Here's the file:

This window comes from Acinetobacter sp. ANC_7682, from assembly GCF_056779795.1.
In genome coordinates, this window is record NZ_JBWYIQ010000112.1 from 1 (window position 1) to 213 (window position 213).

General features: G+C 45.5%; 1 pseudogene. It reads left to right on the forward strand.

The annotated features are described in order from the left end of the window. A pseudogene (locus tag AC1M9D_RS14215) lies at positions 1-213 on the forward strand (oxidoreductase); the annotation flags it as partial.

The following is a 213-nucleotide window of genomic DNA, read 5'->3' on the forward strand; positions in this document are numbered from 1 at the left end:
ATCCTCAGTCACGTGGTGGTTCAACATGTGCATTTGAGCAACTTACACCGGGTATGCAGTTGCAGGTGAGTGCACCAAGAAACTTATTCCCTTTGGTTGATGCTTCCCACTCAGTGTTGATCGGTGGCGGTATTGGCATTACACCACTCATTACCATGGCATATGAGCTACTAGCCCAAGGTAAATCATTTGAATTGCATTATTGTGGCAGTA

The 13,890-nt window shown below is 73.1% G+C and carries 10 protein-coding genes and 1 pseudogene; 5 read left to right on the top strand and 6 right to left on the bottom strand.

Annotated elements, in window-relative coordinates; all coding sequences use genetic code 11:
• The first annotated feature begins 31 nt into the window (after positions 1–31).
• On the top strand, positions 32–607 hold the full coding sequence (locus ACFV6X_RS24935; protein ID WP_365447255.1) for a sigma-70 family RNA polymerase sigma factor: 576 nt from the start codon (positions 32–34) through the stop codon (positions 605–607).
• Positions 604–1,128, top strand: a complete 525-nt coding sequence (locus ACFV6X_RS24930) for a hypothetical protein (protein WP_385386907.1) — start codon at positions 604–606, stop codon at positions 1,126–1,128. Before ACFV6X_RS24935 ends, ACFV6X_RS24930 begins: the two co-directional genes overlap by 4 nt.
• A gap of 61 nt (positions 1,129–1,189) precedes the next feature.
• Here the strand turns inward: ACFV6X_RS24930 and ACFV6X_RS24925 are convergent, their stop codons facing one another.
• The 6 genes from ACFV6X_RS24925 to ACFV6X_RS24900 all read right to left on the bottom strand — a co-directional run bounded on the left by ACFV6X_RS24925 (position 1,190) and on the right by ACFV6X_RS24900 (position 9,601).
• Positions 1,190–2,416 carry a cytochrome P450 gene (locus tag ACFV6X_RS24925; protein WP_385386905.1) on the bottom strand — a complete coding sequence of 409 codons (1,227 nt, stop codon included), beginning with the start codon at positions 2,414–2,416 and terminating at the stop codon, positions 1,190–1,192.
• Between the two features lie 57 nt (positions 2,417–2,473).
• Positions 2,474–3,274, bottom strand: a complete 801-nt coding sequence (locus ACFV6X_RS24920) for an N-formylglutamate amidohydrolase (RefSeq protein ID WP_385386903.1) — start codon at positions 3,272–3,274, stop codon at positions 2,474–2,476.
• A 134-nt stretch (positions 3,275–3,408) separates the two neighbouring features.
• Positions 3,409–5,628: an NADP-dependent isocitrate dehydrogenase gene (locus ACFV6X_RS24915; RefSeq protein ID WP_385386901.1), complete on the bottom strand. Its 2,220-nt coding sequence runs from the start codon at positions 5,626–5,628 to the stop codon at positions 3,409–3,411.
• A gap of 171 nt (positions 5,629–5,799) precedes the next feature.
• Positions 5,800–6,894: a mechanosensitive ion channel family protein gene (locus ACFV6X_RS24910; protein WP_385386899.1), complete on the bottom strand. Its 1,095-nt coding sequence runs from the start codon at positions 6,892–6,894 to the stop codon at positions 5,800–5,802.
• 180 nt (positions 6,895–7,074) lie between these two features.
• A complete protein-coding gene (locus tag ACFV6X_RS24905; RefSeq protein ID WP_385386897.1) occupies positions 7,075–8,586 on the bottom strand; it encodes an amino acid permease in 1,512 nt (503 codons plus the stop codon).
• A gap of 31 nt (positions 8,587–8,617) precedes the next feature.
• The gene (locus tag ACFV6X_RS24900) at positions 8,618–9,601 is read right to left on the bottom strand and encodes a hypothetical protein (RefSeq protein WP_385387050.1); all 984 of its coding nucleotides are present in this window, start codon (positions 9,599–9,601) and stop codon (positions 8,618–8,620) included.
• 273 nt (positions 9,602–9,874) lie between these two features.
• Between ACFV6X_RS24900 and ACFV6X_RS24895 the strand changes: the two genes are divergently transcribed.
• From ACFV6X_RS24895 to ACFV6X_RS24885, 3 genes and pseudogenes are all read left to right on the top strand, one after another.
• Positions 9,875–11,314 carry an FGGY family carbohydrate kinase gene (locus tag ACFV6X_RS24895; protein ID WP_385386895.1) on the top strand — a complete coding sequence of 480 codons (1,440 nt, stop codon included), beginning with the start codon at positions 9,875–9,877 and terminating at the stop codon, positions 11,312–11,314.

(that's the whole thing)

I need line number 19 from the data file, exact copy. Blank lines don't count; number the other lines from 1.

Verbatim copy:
• Positions 3,409–5,628: an NADP-dependent isocitrate dehydrogenase gene (locus ACFV6X_RS24915; RefSeq protein ID WP_385386901.1), complete on the bottom strand. Its 2,220-nt coding sequence runs from the start codon at positions 5,626–5,628 to the stop codon at positions 3,409–3,411.